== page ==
• Crisis (IPC Phase 3) levels of food insecurity continue to prevail in Tillabéry region in Niger, Soum and surrounding areas in Burkina Faso, eastern CAR, and English-speaking regions of Cameroon due to armed conflict and civil insecurity that significantly disrupt household livelihoods and greatly reduce the distribution of humanitarian assistance. FEWS NET estimates that 2.5 to 3.5 million people could be in Crisis (IPC Phase 3) or worse between June and August 2020 in the Liptako Gourma region. Households in Northeastern Nigeria affected by the Boko Haram conflict continue to rely on humanitarian aid for food access and remain in Crisis (IPC Phase 3), and Emergency (IPC Phase 4) particularly in Borno State and incidentally Yobe State. In adjacent areas that remain inaccessible to humanitarian actors, the food security situation could be similar or worse.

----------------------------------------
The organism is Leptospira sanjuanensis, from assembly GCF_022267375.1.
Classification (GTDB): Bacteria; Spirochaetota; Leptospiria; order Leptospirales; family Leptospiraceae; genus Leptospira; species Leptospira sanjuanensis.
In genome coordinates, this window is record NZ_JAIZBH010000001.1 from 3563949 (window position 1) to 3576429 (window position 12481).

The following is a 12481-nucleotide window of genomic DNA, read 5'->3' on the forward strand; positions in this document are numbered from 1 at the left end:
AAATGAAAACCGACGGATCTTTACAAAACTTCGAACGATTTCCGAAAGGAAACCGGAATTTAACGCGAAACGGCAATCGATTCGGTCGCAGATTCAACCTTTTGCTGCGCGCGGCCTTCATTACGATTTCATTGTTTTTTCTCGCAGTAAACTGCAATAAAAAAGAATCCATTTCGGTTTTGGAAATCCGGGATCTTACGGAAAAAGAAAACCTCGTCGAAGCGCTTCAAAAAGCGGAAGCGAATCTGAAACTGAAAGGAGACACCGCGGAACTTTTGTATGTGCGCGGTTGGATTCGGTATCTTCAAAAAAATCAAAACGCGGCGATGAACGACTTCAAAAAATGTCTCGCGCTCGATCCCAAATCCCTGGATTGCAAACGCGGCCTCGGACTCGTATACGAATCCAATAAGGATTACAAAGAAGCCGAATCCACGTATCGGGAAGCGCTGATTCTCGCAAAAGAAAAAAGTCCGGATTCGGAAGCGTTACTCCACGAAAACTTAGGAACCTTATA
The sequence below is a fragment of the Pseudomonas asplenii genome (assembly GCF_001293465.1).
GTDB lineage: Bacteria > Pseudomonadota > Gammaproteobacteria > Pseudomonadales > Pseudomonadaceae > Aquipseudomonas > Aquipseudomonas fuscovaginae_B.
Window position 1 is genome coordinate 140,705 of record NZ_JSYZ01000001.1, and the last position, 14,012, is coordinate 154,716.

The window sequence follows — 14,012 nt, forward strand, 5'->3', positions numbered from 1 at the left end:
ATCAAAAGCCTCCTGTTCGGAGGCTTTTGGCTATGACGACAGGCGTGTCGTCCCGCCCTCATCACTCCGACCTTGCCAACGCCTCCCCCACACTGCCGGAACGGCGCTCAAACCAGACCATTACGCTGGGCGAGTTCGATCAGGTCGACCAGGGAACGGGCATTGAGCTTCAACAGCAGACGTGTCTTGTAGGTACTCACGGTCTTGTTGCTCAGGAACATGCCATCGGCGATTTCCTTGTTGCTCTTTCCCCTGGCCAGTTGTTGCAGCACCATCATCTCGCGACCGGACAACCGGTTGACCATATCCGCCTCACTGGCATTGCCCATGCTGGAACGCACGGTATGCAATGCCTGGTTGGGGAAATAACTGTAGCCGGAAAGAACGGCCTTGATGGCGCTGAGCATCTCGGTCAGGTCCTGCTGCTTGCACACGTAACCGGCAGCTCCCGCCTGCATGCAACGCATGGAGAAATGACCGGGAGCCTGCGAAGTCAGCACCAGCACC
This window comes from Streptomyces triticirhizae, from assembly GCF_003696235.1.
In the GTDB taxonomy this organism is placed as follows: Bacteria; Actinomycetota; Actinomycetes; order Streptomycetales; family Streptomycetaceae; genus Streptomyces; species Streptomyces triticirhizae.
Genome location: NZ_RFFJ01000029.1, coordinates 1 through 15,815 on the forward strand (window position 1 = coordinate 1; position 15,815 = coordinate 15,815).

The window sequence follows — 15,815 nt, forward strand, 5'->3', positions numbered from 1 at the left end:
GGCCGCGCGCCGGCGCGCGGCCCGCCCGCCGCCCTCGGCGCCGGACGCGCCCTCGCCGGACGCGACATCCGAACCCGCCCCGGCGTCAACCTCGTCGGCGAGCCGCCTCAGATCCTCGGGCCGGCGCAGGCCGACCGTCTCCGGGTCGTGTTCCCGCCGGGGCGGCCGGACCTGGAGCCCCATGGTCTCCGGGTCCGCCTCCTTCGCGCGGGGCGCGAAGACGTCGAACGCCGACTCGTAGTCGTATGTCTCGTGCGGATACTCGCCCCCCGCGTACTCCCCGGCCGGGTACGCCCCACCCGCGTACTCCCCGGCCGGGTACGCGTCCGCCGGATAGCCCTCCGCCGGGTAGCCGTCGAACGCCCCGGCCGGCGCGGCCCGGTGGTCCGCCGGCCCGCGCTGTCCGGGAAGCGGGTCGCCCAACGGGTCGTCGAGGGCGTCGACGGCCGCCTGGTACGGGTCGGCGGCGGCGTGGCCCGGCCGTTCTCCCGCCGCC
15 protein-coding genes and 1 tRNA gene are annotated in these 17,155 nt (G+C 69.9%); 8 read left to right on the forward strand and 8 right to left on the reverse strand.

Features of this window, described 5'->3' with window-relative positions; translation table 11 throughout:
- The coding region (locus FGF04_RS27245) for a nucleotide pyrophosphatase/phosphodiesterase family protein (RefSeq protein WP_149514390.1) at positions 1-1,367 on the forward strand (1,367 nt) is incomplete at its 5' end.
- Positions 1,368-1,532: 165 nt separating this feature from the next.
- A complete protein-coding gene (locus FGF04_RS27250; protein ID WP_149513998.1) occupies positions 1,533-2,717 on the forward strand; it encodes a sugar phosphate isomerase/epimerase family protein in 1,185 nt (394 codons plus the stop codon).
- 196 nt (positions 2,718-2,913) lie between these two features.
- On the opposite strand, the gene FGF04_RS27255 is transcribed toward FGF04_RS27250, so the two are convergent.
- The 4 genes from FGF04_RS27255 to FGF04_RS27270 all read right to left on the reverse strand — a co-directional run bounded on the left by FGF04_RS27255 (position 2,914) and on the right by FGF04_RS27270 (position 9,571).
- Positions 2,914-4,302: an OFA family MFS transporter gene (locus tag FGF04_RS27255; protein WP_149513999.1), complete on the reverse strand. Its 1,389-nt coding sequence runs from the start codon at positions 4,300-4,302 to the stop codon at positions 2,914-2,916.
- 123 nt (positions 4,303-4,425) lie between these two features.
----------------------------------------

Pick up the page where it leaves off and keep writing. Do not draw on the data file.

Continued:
About FEWS NET

The Famine Early Warning Systems Network is a leading provider of early warning and analysis on food insecurity. Created by USAID in 1985 to help decision-makers plan for humanitarian crises, FEWS NET provides evidence-based analysis on approximately 30 countries. Implementing team members include NASA, NOAA, USDA, USGS, and CHC-UCSB, along with Chemonics International Inc. and Kimetrica.
Learn more About Us.

Link to United States Agency for International Development (USAID)Link to the United States Geological Survey's (USGS) FEWS NET Data PortalLink to U.S. Department of Agriculture (USDA)
Link to National Aeronautics and Space Administration's (NASA) Earth ObservatoryLink to the National Oceanic and Atmospheric Administration's (NOAA) National Weather Service, Climage Prediction CenterLink to the Climate Hazards Center - UC Santa BarbaraLink to KimetricaLink to Chemonics